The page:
Ryan, I have the same (almost) 90’s Toyota Pickup and love it! this is so helpful, and I will definitely be using this method. my main concern is that 1/2′ plywood sagging. do you notice it sags quite a bit or does it mostly hold up? my thought was to build the vertical bins a little wider, so that the plywood bed platform wouldn’t be under so much stress. the second issue im running into is wrapping my head around trying to organize and compartmentalize things appropriately. what do you typically put where so it is easy to reach and use?
Cut the 6-1/2-in. x 3-in. lid from the leftover board, and slice the remaining piece into 1/4-in.-thick pieces for the sides and end of the box. Glue them around the plywood floor. Cut a rabbet on three sides of the lid so it fits snugly on the box and drill a 5/8-in. hole for a finger pull. Then just add a finish and you’ve got a beautiful, useful gift. If you don’t have time to make a gift this year, consider offering to do something for the person. You could offer to sharpen their knives! Here’s how.
Having a deliberate store layout is important for maximizing revenue for brick-and-mortar retailers. By setting a plan, retailers can strategically direct shoppers to high-priority products and drive impulse sales. An effective store layout also makes the space organized and easy to navigate, which is important for providing a good customer experience.

Living on the road puts you in a wider variety of situations and environments than being stationary. If something goes wrong in the wilderness or if a disaster strikes, you’ll want to know what you should do. The SAS Survival Handbook is one of the best survival books out there. It covers primitive camping, edible plants, encountering wild animals - even disaster situations like nuclear war. It’s packed full of good-to-know actionable information. And it’s a blast to read.


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Expanded polystyrene (EPS) is an open-celled foam board (think styrofoam) that is the cheapest of all the foam boards. It does work, but we generally don’t recommend using EPS in your van. It insulates less than XPS (R-4 per inch), and the gaps between the foam cells allow moisture to penetrate, which degrades the insulation over time. Polyiso and XPS are much better choices for a slightly higher cost.
The on the go mode is ideal for when I’m just driving all day and need to pull over and get some rest, be it in a parking lot, a residential cul-de-suc, or wherever. I usually toss a couple of items in the cab of my truck and crawl into the “coffin” sleeping arrangement for a quick night’s rest, but I can also crawl in without placing anything in the cab.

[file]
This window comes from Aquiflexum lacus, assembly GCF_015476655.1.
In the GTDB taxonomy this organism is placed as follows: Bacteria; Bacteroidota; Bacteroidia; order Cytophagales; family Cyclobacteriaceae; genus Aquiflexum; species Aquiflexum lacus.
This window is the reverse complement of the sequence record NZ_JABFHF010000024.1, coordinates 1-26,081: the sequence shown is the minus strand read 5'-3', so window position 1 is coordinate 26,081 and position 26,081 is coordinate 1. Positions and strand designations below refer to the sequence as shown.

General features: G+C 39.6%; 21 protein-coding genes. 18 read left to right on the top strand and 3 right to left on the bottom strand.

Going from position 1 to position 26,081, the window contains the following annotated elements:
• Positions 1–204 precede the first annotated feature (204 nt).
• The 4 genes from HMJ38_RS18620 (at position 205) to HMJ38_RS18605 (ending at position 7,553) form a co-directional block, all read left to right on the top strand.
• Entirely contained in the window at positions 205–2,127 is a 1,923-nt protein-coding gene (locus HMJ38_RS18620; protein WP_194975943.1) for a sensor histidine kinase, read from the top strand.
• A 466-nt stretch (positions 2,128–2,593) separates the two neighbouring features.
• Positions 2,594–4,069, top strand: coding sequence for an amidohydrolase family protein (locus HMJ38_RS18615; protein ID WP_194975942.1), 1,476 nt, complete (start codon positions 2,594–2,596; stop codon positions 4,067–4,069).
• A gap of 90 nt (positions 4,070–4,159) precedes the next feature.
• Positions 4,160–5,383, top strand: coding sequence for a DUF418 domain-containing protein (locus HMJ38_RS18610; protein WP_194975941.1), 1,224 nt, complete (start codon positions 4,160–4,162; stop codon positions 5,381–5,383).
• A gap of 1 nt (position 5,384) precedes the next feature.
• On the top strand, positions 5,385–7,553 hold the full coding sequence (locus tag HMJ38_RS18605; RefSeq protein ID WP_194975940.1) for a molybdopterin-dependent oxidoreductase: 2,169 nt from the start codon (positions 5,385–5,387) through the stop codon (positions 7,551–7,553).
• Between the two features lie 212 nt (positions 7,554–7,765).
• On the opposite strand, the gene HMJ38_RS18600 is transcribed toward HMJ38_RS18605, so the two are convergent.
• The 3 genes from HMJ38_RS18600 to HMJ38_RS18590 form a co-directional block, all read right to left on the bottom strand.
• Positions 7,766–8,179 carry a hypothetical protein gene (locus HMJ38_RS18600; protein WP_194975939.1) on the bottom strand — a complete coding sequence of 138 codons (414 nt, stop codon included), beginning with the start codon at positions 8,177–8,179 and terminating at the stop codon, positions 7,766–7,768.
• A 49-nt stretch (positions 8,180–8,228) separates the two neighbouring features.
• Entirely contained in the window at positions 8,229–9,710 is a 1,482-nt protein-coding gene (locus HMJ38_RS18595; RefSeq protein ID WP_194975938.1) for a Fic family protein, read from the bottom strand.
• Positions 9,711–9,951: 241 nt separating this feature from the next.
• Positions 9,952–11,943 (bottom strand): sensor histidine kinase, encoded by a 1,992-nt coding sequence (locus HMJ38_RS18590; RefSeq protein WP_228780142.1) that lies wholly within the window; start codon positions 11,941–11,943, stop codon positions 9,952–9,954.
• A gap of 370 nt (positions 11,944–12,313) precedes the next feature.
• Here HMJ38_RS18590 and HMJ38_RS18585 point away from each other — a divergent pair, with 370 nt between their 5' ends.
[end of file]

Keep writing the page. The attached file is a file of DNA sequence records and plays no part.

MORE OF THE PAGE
I have to agree with these folks....I have a two car garage/workshop that needs to double for ski waxing, bicycle storage and house repairs. I have a Hybrid Table saw, 6" jointer, 13" planer, a shopsmith that serves as drill press, lathe and band saw, dust collector, two work benches...and everything has been designed to roll away, under, above something else...I can set up and tear down in about ten minutes, because at the end of the day, I always have to park two cars in the garage. Always great to look at the great dream workshops, but thought that they should do an article on guys like us, that have to fit several hobbies into one spot. I seem to spend a lot of time planning, and re planning the garage space to try and fit the next tool. I dream about the day I will get a place that I can dedicate to my tools, but until then, I just buy things with wheels.
If you are looking to sell your business, it is important to engage a lawyer who is a business specialist to ensure you gain the best possible valuation. A small business is valued by assessing the potential ongoing income from the business over the coming few years. Normally this means that a business will be valued at three to five times net revenues, which can present a potential issue for particularly tax-savvy small business owners. Remember that every time you write off an expense against your business, you are lowering the net margin of the business. So, that dollar you saved by writing off the expense could cost you three to five dollars on the valuation of your business.
My plugs share breakers. I have them split up so there are no more than 2-3 receptacles on a single breaker. Ideally, each plug would indeed have its own breaker. But in a one-man shop where only one tool will be used at a time, I thought it would be more efficient and cost-effective to consolidate a bit. But the dust collector is on its own circuit since that will always run concurrently with other tools.
In general, a table saw requires at least eight feet in front and behind to accommodate standard sheet goods and four feet side to side. A work table should provide four feet clearance on all sides, and pathways between tables, benches and storage units should be three feet wide. Proper clearance will allow you to move about with ease while you work.